06/24/2011 12:39 pm ET | Updated Aug 24, 2011

Stage Door: Unnatural Acts

Harvard University has its share of shameful secrets -- one is the basis of the play Unnatural Acts, now at the Classic Stage Company. It addresses the Secret Court of 1920, which expelled 10 Harvard men -- eight students, a recent grad and an assistant professor -- charged with homosexuality.

The moving play opens with the suicide of Cyril Wilcox, an undergrad from Fall River, Mass. Anonymous letters recording his sexual activities at Harvard reached the university, which accused Wilcox's friends of "degeneracy." Harvard, in turn, conducted a closed-door witch-hunt of anyone attending parties in Perkins 28, the door room of Earnest Roberts, a Congressman's son, and close friend of Wilcox.

Written by the Plastic Theatre and conceived by Tony Speciale, the drama examines the affection the gay men shared and their struggles with sexuality. There are some extremely tender moments; the romance between Nathaniael Wollf (Joe Curnutte) and Keith Smerage (Frank De Julio) is touching. It's hard not to sympathize; these men found each other in an era when homosexuality was taboo.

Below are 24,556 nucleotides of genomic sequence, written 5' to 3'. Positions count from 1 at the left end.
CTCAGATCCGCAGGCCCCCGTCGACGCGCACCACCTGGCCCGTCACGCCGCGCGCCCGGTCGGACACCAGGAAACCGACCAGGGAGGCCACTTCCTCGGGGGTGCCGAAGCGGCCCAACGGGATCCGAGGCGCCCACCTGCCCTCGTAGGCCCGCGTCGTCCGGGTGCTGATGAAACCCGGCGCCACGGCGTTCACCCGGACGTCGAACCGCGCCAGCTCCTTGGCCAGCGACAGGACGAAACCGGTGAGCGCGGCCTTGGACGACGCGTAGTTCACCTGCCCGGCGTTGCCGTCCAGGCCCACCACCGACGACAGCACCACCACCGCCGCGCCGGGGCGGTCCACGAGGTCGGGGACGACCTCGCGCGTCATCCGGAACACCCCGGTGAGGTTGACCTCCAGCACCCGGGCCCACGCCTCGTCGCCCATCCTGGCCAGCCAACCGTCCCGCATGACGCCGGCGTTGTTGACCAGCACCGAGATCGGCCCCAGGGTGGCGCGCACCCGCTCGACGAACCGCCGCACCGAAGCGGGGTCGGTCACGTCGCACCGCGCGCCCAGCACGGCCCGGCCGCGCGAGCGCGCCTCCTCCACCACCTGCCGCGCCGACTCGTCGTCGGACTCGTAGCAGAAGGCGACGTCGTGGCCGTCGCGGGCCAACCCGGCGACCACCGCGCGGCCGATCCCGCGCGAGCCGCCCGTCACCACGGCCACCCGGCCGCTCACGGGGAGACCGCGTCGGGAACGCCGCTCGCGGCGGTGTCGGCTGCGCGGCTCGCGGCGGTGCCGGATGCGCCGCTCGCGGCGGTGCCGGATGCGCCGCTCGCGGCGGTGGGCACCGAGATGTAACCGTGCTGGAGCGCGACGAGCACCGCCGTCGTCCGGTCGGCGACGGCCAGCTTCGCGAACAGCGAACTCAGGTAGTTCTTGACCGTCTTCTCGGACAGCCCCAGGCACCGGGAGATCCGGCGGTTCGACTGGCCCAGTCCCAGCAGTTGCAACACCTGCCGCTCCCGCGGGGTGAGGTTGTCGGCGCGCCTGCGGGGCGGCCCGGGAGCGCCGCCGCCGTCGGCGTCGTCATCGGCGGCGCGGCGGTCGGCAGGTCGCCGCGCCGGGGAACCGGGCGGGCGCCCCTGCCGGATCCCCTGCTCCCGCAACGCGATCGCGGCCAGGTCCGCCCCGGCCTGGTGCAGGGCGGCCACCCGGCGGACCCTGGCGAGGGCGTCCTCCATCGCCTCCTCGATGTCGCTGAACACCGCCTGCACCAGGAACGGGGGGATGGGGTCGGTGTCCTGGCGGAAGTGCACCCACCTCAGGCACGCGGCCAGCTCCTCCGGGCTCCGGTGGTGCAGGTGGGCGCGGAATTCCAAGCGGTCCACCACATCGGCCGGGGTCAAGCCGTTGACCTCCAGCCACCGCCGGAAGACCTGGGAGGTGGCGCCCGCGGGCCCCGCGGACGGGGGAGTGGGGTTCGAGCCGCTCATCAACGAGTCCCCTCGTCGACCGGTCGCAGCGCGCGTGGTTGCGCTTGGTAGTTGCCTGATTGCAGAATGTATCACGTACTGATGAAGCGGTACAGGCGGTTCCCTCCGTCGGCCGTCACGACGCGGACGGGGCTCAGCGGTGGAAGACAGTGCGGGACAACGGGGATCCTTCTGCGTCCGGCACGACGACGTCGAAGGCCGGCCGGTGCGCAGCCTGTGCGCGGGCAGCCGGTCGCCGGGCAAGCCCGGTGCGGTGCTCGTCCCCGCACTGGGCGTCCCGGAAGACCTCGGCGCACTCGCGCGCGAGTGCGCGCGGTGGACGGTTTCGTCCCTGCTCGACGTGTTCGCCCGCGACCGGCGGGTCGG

To its credit, Unnatural Acts makes each man distinct; some, like ringleader Roberts (Nick Westrate) feel protected by privilege; others, like athlete Kenneth Day (a nuanced Roe Hartrampf) are both sexually conflicted and alone. By contrast, Day's flamboyant roommate Edward Say (Jess Burkle) has some of the best lines in the production. All, however, are at the mercy of a punishing administration, which sought to destroy most of the students rather than help them.

The acting is first-rate, despite an occasional directorial lapse. The sets and lighting capture Harvard's elite atmosphere and its darker side. Unnatural Acts, based on court transcripts and letters, recreates both the excesses of youth and the abuse of power. It would have been helpful to place the era in context; though clearly moral grandstanding and invasions of privacy, given the recent expulsion of Anthony Weiner from Congress, haven't gone out of style.

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